MICHAEL HURLEY Snockgrass (Light In The Attic)
The title and cover art had me bracing myself for all manner of heavy psychedelia, but this 1980 album is anything but. Michael Hurley’s music is redolent of a Jerry Garcia or Jorma Kaukonen solo project: post-Watergate Aquarian age values in a bluegrass-country-folk setting, all bound together by whimsical almost-storytelling. It’s a kind of herbally-infused (or Rolling Rock-infused, looking at the photo of the artist on the back cover) back porch music. Neither mainstream nor too distant from it, Hurley tends to throw a little extra circuitousness into his melodies, which helps keep them fresh and interesting, and then adds some gently strummed mandolins to smooth out the bumps.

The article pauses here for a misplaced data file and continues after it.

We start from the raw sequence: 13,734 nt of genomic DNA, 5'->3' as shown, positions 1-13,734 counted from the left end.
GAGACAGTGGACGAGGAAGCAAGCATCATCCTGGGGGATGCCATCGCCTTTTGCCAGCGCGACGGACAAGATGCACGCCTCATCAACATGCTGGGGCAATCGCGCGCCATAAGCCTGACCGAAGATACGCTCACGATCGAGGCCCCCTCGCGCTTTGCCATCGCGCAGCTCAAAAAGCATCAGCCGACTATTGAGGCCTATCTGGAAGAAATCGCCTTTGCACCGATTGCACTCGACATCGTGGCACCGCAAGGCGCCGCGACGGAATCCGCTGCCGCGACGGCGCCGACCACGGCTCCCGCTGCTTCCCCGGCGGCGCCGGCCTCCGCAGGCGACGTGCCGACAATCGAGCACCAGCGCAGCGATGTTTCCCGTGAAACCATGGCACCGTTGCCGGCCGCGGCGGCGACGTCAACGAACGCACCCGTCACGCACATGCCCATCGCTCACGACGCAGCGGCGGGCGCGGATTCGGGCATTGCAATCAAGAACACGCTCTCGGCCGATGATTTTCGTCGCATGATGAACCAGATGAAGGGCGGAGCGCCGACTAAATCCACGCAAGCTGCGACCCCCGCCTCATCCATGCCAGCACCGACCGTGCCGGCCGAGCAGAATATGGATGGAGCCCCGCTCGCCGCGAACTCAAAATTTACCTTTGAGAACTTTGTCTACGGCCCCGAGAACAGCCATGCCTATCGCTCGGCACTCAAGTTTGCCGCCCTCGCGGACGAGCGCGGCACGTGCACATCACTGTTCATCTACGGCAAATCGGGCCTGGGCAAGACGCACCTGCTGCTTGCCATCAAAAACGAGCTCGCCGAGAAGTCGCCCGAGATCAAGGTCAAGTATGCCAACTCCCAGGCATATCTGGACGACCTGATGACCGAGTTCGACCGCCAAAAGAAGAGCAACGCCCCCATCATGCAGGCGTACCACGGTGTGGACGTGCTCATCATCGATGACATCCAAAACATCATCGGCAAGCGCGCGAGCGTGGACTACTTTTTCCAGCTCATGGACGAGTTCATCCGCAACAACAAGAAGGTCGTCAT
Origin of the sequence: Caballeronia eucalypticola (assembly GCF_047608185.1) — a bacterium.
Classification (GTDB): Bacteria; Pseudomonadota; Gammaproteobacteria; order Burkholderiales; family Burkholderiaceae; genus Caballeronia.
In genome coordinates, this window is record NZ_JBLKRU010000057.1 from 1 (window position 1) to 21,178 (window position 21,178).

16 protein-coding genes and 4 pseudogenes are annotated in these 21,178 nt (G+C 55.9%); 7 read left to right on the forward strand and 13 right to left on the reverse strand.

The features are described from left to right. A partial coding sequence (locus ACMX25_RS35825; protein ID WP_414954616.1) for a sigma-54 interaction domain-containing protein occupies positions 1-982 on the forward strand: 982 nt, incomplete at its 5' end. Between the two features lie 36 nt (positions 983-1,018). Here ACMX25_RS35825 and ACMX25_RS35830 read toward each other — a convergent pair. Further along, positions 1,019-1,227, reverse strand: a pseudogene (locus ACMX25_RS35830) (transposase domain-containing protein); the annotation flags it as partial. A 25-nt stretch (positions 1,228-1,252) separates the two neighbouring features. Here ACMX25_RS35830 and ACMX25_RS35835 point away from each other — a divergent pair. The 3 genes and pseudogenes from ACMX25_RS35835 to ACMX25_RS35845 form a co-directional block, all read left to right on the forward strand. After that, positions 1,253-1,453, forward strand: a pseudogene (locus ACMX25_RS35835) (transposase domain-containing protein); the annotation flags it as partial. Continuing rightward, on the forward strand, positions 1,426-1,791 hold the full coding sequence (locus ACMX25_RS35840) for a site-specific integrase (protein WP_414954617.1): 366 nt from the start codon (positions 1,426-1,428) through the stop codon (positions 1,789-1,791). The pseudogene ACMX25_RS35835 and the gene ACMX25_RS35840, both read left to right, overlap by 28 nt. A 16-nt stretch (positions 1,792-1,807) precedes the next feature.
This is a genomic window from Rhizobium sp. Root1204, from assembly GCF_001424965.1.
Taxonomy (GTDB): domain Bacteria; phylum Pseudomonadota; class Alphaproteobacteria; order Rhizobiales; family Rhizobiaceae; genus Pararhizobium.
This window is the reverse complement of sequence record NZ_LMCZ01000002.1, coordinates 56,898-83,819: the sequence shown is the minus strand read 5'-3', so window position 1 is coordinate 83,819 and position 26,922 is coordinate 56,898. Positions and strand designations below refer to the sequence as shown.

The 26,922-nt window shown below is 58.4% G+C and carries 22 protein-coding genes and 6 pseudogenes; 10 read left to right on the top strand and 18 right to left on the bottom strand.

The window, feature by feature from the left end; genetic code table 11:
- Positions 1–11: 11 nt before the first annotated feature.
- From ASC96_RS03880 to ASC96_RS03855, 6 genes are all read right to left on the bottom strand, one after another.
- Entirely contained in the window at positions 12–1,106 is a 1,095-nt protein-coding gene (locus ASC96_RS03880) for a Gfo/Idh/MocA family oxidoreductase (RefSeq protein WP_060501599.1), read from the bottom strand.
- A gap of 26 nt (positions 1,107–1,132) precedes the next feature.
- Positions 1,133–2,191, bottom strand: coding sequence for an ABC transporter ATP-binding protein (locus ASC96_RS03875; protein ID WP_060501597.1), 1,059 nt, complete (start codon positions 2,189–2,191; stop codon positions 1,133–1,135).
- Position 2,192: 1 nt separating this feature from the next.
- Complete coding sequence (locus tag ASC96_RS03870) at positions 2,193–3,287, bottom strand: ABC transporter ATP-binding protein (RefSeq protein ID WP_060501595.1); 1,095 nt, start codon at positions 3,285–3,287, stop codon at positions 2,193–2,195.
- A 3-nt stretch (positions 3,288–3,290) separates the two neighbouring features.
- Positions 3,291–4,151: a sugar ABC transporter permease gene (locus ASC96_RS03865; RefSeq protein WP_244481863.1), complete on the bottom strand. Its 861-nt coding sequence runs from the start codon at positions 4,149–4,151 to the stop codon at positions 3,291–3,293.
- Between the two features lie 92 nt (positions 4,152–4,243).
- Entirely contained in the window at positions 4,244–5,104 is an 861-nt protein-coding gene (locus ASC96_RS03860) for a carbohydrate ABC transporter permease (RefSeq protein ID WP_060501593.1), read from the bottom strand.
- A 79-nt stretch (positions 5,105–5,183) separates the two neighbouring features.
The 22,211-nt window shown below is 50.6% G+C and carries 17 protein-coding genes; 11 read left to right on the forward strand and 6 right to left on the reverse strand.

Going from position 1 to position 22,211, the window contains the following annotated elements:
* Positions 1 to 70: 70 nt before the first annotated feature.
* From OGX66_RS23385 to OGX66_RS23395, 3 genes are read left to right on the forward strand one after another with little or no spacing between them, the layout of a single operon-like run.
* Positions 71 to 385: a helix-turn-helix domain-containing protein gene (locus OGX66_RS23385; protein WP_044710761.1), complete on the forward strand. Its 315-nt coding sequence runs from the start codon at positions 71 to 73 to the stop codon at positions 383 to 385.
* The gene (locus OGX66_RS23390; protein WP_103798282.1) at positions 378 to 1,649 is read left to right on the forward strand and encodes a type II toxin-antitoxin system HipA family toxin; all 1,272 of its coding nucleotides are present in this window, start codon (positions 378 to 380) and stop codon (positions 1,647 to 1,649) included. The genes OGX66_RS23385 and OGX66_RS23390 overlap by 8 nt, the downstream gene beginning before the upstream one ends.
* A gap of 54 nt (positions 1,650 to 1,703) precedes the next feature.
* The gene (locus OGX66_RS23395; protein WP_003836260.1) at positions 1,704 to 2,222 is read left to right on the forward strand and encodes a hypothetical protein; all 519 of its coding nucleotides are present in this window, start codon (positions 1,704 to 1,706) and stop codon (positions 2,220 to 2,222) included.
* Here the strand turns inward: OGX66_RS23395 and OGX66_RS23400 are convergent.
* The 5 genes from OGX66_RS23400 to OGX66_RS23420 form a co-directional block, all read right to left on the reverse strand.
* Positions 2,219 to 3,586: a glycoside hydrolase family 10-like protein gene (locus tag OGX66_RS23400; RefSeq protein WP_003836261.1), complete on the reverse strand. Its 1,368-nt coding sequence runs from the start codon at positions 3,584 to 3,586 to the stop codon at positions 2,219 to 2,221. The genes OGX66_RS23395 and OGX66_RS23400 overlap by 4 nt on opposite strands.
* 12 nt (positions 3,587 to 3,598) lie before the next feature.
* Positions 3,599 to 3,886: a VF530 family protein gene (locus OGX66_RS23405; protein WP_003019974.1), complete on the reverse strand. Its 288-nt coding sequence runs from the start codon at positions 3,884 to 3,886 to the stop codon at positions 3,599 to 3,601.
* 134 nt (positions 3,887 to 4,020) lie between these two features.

“I’m Gettin’ Ready To Go” is a tale of satanic abduction that sounds like a gleefully subverted spiritual, and the likes of “Automatic Slim & The Fat Boys” and “I Heard The Voice Of A Porkchop” add levels of barely decodable whimsy to throw the listener off anything like a literal interpretation., typifying the album’s gentle, if baffling, amiability. “Jole Blon”, on the other hand, is a full-on, altered country waltz production.
Light In The Attic, a company that appear to specialise in reissuing the kind of material that labels like Sundazed might consider too esoteric or obscure, have done a pretty good job of bringing “Snockgrass” back to vinyl. It sounds good enough, probably equalling Sundazed’s efforts on the sonic reasonableness scale